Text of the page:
Fiber, commonly known as roughage, is the part of plant-based foods—such as fruits, vegetables, grains, beans, or nuts—that the body can’t digest. Dietary fiber is often divided into two broad types: soluble and insoluble.
If you mix soluble fiber in water, it dissolves and forms a gel. Soluble fiber is found in psyllium, oats, apples and other fruits, beans, peas, and chia seeds. Insoluble fiber won’t dissolve in water, but it absorbs water, puffing up like forgotten cereal in a bowl of milk. Insoluble fiber is found in vegetables, nuts, flaxseeds, and whole grains.
In addition to being soluble or insoluble, fibers differ in other ways: size, ability to hold water, viscosity (thickness), and resistance to being broken down. All of these characteristics determine the effects a particular fiber has on the body, and these effects are much more widespread than simply providing a little dietary bulk.
Health Benefits of Fiber:
Normalizes bowel movements
Fiber’s role in normalizing bowel movements is probably its most well-known role, and fiber can be beneficial in cases of either constipation or diarrhea. Fiber adds bulk to stool, making difficult stools larger, softer, and easier to pass. On the other hand, fiber absorbs water and helps to add consistency to more liquid stools.
Supports healthy weight
Because fiber is indigestible, it adds no calories, but it takes up space in the intestines and slows emptying of the stomach. The added bulk reduces the amount of food needed to feel satisfied, and the increased time in the stomach helps you feel fuller longer. In fact, increased dietary fiber is associated with a lower incidence of obesity.
The gel formed from certain soluble fibers, particularly oats, barley, and psyllium, can bind to cholesterol in the intestines. This increases the elimination of cholesterol in the stool and lowers cholesterol in the body, especially LDL, the “bad cholesterol.” In addition, high fiber diets are associated with a decreased cardiovascular disease risk and incidence of events such as heart attacks.
Stabilizes blood sugar
Increasing fiber intake appears to help normalize and mitigate the rise in blood sugar and insulin after eating. Although the mechanism isn’t fully understood, the effects may be due to slower absorption of glucose in the intestines or by increasing the expression of certain genes and hormones that impact blood sugar levels.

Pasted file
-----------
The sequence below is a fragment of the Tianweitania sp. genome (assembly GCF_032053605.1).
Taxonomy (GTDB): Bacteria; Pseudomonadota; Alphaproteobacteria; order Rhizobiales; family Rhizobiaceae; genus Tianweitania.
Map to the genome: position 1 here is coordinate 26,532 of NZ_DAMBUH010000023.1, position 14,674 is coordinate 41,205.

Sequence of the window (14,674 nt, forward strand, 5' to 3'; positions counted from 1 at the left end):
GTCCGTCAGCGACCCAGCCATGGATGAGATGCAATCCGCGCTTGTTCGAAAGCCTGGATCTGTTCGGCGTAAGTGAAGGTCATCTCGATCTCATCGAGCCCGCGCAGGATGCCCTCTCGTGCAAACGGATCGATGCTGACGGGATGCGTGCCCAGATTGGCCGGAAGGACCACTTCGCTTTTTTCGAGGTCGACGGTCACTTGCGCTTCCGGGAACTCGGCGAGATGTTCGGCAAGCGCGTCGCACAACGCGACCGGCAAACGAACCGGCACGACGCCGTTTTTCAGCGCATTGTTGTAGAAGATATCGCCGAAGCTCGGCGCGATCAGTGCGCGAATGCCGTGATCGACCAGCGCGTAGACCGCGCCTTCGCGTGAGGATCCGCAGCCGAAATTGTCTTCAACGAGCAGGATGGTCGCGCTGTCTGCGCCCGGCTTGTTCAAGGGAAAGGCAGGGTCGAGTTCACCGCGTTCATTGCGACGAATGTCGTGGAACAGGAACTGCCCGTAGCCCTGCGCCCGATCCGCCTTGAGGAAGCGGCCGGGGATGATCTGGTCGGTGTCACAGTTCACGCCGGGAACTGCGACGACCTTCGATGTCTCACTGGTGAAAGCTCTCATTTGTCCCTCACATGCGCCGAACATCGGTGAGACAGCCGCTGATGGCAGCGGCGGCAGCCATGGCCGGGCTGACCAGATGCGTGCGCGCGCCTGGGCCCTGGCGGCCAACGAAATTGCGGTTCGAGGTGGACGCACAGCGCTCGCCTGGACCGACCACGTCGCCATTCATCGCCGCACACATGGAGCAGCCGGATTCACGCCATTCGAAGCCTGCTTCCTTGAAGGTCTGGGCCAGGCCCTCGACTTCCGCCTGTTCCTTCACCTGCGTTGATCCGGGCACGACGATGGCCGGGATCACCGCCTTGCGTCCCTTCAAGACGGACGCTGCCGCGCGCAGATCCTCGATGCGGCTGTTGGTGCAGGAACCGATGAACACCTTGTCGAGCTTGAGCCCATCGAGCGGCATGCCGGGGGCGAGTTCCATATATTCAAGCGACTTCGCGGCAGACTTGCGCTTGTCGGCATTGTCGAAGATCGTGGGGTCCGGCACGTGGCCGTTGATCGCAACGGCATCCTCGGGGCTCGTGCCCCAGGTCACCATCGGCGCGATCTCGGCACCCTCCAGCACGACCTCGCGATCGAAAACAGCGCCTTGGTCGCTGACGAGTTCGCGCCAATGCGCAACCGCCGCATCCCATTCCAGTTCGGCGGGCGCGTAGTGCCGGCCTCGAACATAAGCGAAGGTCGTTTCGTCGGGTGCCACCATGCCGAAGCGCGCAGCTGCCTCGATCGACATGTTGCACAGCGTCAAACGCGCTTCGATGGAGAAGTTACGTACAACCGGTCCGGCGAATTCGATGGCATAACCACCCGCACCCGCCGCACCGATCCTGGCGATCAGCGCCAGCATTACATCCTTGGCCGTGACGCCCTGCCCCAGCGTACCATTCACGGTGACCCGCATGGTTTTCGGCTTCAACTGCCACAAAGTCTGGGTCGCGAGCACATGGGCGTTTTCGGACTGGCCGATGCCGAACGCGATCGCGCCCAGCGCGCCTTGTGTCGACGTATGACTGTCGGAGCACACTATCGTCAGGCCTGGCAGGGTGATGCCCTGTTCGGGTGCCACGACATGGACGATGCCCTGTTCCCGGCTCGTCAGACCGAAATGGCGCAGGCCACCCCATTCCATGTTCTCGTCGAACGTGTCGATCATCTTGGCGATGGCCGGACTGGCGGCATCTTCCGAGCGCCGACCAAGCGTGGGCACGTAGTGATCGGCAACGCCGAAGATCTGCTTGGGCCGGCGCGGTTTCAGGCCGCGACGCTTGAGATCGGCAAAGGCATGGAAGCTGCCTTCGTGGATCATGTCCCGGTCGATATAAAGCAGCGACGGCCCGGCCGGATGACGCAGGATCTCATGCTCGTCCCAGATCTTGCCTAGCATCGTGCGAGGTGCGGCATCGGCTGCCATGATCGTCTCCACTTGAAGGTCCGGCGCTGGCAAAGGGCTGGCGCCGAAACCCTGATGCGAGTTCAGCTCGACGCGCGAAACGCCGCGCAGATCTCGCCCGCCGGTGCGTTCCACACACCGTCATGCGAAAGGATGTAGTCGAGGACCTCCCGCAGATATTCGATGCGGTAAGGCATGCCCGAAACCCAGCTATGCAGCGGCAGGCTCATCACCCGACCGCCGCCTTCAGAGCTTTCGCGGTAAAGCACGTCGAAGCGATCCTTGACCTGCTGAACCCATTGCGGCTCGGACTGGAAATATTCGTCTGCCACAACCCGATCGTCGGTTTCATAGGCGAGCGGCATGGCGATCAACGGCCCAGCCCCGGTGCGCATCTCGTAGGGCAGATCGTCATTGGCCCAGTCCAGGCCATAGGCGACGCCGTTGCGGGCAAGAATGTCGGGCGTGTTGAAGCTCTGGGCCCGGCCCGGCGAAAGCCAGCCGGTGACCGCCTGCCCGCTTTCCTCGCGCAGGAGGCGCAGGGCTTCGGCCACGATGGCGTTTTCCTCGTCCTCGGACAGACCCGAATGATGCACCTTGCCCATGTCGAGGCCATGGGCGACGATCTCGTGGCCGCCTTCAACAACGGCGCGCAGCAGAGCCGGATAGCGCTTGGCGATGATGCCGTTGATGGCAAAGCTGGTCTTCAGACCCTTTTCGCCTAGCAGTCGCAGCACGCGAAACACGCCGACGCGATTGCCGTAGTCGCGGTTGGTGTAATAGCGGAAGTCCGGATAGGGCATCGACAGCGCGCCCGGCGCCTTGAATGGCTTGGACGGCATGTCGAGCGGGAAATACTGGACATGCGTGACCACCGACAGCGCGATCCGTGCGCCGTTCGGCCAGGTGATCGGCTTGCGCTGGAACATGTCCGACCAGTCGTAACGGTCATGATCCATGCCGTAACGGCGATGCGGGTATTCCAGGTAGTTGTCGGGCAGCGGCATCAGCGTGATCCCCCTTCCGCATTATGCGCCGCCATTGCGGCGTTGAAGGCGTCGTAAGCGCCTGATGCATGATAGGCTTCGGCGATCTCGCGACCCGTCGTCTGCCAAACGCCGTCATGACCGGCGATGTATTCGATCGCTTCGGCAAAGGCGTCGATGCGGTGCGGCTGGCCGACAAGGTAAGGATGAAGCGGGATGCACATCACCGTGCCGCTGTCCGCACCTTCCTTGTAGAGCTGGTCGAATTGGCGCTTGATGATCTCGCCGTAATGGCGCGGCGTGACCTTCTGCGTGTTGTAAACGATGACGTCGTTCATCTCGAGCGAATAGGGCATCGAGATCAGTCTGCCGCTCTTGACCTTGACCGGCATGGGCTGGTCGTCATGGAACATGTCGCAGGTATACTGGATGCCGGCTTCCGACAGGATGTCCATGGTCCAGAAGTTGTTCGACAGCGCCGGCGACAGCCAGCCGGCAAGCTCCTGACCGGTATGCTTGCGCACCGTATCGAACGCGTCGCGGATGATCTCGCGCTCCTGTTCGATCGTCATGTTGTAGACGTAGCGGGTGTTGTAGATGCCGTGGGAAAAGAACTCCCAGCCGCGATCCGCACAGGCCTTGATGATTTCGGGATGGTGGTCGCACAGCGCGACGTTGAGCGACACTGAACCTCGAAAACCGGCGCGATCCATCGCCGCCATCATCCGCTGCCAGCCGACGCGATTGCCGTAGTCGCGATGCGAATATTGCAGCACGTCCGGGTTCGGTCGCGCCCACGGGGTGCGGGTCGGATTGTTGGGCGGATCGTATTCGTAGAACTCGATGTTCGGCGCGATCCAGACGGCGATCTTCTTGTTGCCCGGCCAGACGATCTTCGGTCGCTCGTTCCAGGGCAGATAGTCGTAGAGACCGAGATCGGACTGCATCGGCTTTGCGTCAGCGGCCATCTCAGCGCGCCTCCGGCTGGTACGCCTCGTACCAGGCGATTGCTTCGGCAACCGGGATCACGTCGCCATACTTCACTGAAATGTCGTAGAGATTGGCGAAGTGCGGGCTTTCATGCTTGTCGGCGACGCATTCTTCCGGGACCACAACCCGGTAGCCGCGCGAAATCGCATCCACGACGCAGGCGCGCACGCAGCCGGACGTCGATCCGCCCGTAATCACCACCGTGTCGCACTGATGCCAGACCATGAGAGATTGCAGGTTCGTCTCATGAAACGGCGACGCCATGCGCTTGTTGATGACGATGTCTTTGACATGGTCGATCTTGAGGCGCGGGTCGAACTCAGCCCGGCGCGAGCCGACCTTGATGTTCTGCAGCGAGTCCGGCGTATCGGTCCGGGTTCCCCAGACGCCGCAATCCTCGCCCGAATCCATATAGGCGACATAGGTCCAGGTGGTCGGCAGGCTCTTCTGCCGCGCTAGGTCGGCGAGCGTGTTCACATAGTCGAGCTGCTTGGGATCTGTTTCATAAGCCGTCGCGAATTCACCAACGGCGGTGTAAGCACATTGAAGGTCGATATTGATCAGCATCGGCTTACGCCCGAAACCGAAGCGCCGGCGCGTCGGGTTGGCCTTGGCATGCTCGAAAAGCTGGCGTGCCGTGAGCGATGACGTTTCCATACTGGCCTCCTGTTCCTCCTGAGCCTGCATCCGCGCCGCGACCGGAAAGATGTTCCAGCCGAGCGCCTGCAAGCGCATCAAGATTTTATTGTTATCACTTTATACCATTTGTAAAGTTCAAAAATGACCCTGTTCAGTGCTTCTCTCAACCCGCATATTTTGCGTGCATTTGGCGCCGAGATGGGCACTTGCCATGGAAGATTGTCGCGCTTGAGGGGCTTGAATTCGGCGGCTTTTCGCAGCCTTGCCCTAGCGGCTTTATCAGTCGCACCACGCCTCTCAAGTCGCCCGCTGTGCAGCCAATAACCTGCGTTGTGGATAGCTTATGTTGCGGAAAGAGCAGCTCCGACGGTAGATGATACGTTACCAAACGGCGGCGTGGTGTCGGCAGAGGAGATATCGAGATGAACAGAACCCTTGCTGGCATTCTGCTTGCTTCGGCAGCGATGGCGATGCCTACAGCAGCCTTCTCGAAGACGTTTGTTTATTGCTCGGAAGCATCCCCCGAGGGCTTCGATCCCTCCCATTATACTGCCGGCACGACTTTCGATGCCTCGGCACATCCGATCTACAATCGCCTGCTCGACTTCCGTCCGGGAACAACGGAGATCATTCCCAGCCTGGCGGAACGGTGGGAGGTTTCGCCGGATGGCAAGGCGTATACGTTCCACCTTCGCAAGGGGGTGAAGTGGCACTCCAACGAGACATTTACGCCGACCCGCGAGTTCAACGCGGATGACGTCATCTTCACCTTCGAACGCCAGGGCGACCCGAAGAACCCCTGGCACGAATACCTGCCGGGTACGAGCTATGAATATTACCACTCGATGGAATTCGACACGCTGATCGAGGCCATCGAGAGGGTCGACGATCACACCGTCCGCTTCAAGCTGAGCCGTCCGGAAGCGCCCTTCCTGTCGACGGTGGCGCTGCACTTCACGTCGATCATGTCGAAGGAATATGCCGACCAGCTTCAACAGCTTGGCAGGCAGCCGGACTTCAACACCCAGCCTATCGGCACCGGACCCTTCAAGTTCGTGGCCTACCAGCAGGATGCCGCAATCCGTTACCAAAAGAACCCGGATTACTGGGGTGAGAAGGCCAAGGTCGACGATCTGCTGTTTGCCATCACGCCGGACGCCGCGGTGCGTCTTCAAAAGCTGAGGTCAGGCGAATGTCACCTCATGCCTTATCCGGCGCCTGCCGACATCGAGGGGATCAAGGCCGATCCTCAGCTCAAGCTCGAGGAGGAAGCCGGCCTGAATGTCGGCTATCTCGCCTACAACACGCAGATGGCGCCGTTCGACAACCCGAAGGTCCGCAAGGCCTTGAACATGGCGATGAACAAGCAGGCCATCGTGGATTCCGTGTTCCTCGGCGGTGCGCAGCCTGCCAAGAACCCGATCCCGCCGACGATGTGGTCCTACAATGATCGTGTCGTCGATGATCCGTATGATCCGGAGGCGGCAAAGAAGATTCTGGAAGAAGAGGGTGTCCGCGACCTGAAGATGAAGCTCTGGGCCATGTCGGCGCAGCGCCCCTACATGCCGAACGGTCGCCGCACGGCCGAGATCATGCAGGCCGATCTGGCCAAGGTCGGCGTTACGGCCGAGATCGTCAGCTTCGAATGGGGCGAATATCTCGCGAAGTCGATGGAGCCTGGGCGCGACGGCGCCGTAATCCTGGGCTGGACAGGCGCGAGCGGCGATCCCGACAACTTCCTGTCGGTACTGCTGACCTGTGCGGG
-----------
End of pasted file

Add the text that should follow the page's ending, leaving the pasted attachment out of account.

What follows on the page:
How much fiber is enough?
The recommended adequate intake (AI) for total fiber is 38 grams per day for men age 19-50 and 25 grams per day for women age 19-50. For men and women over 50, the recommended AI is 30 and 21 grams per day, respectively.1 However, the average daily intake for most people in the United States falls far short of this target, hovering around 15 grams per day since 1999.2 As you increase your fiber intake, it is important to do so gradually and drink plenty of water to avoid the bloating and intestinal discomfort that can occur when you increase your intake too dramatically too quickly. To achieve maximum health benefits, eat an assortment of plant based foods to obtain a variety of soluble and insoluble fibers. If you are having difficulty getting the suggested amount using diet alone, consider increasing your intake with a fiber supplement. A little bit of fiber can go a long way in improving your overall health.
About the Author:
Dr. Lise Naugle is an associate of Dr. James L. Wilson. She assists healthcare professionals with clinical assessment and treatment protocols related to adrenal dysfunction and stress, and questions regarding the use of Doctor Wilson’s Original Formulations supplements. With eleven years in private practice and a focus on stress, adrenals, hormonal balance and mind-body connection, she offers both clinical astuteness and a wealth of practical knowledge. Dr. Naugle also maintains updated information about the latest scientific research on the hypothalamic-pituitary-adrenal axis function, endocrine balance and nutritional support for stress and develops educational materials about stress and health for clinicians and their patients.
- Institute of Medicine. Dietary, Functional, and Total Fiber. Dietary Reference Intakes for Energy, Carbohydrate, Fiber, Fat, Fatty Acids, Cholesterol, Protein, and Amino Acids. Washington, D. C.: National Academies Press; 2002:265-334.
- King DE, Mainous AG 3rd, Lambourne CA. Trends in dietary fiber intake in the United States, 1999-2008. J Acad Nutr Diet. 2012 May; 112(5):642-8.
- Kumar V, Sinha AK, Makkar HP, de Boeck G, Becker K. Dietary roles of non-starch polysachharides in human nutrition: a review. Crit Rev Food Sci Nutr. 2012;52(10):899-935.